To test this theory about health as an investment good, preventive care variables were explored and one example was found in the form of dental visits. The insurance mechanism seems to play a major role here as the job loss coefficients are significant and negative until insurance is controlled for in our regressions. From that point onwards, only length of uninsurance remained significant throughout the different regression specifications. If an individual has lost his job and keeps insurance, the price of the doctor visits remains the same as it was when he had a job. The opportunity cost of visiting a doctor is lower once one loses one’s job, but this does not appear to play a significant role in one’s behavior here. Thus, it appears that insurance changes the relative price of doctor visits and if one loses insurance for longer periods of time, there is a longer period of time in which utilization of health services remains more expensive. This causes a rational agent to reduce utilization. This also fits in nicely with the cash-constrained theory. One’s optimal health investment decision probably does not change with job loss and thus the main reason to still reduce investment in health is if one is cash constrained. Or, perhaps the picture that emerges is that the income effect of job loss dominates the substitution effect regarding health as an investment good, resulting in an insignificant job loss coefficient because, the idea goes, there is no significant change in investment in health.
Lastly, emergency room visits can be explored as a proxy for non-elective care. There seems to be a good amount of evidence for our theory that job loss impacts health care utilization (e.g., emergency room visits) indirectly through adverse effects on health outcomes of individuals. The fixed-effects regression reduces the magnitude and takes away significance from the young age group. Still, the job loss coefficient for older people remains significant and a similar magnitude to the corresponding ordinary least squares regression. Thus, the data suggests that older people are more susceptible to the negative health consequences of job loss, which can be explained by worse health than younger counterparts, harder time finding jobs, and reduced ability to dampen the negative income effect of job loss due to fewer periods left to spread the reduction in consumption over (Dresner, 2012).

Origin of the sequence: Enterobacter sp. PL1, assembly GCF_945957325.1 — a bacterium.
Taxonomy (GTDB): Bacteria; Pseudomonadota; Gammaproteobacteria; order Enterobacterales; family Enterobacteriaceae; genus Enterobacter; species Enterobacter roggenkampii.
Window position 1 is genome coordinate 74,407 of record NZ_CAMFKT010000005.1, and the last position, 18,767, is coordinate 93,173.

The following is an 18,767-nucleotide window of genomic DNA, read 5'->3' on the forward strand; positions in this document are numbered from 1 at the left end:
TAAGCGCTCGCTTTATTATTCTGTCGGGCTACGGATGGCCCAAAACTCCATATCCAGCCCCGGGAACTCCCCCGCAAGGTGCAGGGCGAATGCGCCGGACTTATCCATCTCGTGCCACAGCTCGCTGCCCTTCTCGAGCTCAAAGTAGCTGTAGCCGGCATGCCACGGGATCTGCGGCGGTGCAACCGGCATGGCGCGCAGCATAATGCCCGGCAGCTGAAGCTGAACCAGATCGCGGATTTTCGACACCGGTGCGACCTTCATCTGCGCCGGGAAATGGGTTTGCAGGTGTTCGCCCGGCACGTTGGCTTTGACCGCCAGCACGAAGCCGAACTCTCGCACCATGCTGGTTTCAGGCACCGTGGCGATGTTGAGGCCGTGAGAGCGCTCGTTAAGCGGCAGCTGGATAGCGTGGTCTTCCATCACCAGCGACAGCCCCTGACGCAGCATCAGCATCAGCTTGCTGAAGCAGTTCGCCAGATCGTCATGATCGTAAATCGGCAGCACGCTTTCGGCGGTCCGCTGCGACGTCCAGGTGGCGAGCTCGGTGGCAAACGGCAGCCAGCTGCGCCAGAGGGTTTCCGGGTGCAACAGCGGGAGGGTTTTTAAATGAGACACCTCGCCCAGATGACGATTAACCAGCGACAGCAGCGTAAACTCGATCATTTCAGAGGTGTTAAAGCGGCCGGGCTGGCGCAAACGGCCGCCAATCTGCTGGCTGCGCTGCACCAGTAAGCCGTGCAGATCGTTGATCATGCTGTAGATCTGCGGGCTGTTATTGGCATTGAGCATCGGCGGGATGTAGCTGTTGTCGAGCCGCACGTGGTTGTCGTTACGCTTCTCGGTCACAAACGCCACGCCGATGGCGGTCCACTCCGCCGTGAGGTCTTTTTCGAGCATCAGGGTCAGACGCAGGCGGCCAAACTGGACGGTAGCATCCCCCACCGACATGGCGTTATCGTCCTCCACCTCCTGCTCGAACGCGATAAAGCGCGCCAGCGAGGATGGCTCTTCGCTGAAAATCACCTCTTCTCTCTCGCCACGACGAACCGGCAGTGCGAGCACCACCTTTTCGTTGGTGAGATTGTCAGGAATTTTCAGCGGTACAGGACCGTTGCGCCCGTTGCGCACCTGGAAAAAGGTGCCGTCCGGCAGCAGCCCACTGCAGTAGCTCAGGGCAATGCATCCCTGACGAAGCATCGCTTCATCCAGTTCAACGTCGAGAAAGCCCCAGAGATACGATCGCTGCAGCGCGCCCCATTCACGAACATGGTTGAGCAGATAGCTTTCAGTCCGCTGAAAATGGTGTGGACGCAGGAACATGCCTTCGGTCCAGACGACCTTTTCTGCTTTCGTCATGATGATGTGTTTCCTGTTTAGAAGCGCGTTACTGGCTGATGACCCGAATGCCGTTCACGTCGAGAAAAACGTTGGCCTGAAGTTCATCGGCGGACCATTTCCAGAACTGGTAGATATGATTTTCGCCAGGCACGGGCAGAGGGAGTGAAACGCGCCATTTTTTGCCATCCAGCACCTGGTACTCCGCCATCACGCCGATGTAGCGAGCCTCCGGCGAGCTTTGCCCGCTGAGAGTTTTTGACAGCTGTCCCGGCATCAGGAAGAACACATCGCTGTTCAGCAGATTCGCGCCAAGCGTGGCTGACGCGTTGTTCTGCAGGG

In conclusion, data were used from the Medical Expenditure Panel Survey to evaluate multiple theories regarding how job loss might impact one’s health either directly or through loss of insurance that is often tied to one’s job. The data were evaluated both looking at overall health care utilization and also split up the data to specifically address elective care, non-elective care, and preventive care and how job loss impacts each of these variables. It was interesting to note that job loss tends to increase the utilization of overall healthcare and this effect is most prominent for people over the age of 30. It was also noted that job loss might lead younger people to reduce their utilization of elective health care or keep it the same. Additionally, it was suggested that insurance is the imperative factor in use of preventive care after losing a job. Lastly, it was suggested that older people are more susceptible to the negative health consequences of job loss through exploring the effect job loss has on non-elective medical care. These findings warrant further research into this matter. This research has direct policy ramifications and thus advocate for programs to increase the availability of jobs and also the availability of insurance, both of which we have shown to impact the health of individuals.